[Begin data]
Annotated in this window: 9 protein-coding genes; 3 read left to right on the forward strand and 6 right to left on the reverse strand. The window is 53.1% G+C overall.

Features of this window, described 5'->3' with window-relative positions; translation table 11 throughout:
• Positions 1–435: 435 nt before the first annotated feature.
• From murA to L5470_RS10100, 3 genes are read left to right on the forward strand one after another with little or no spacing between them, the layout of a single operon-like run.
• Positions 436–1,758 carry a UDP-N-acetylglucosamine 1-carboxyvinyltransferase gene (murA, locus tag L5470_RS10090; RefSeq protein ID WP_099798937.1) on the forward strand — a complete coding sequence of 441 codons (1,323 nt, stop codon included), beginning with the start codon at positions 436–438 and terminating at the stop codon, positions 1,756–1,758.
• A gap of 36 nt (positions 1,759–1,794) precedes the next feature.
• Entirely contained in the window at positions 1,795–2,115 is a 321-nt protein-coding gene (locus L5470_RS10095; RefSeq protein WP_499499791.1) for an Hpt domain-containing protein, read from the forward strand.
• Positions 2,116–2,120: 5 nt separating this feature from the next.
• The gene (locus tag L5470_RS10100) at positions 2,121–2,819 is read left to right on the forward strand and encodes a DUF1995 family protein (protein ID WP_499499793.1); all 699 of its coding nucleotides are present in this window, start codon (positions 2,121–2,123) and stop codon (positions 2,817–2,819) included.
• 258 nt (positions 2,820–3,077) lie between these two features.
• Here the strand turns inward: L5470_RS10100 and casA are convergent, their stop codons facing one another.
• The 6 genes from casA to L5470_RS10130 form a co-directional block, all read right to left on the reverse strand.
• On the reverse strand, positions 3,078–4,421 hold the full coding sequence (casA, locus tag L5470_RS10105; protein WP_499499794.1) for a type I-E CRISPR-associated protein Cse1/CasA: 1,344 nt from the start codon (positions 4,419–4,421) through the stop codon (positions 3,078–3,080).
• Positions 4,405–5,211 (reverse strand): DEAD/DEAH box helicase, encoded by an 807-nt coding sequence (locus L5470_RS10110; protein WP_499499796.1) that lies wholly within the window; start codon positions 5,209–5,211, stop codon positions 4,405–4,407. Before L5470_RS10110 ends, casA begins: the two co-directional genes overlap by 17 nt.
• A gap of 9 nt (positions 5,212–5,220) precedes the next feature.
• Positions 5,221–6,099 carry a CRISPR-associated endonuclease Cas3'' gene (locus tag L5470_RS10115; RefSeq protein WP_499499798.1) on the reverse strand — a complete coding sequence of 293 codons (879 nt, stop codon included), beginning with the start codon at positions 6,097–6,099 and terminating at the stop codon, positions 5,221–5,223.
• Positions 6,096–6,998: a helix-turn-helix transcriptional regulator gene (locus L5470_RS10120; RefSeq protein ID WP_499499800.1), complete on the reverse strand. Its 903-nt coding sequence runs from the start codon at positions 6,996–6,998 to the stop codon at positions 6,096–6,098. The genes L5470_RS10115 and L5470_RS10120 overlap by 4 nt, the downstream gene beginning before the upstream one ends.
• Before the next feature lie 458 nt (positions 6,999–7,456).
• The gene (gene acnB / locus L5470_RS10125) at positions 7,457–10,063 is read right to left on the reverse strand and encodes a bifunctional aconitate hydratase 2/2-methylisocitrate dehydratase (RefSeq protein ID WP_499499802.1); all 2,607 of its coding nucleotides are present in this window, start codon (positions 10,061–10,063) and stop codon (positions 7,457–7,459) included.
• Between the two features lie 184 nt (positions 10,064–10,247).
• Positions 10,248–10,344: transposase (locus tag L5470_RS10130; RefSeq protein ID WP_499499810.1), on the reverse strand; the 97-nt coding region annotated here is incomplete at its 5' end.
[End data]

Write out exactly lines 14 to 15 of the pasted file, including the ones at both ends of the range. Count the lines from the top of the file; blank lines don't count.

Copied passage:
• Positions 4,405–5,211 (reverse strand): DEAD/DEAH box helicase, encoded by an 807-nt coding sequence (locus L5470_RS10110; protein WP_499499796.1) that lies wholly within the window; start codon positions 5,209–5,211, stop codon positions 4,405–4,407. Before L5470_RS10110 ends, casA begins: the two co-directional genes overlap by 17 nt.
• A gap of 9 nt (positions 5,212–5,220) precedes the next feature.